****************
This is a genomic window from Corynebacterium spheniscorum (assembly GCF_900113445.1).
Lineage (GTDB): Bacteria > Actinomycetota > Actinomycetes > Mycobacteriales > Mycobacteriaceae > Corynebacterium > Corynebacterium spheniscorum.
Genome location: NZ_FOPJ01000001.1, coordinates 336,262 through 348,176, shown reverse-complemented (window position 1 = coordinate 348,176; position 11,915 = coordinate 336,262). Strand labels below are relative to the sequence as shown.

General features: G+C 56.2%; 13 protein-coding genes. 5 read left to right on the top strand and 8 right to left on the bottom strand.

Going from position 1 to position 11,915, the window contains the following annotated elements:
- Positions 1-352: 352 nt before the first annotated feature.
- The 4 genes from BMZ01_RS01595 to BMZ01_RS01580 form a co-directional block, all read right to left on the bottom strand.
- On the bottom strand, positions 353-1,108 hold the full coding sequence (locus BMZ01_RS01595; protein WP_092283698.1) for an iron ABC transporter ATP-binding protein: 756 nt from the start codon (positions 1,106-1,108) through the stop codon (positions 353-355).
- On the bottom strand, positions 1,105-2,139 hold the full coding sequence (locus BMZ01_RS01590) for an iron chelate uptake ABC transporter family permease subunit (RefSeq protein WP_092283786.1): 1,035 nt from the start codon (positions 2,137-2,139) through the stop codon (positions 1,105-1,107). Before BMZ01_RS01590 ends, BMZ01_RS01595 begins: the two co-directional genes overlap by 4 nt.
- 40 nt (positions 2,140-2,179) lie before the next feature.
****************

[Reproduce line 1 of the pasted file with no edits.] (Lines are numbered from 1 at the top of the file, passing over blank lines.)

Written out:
This is a genomic window from Corynebacterium spheniscorum (assembly GCF_900113445.1).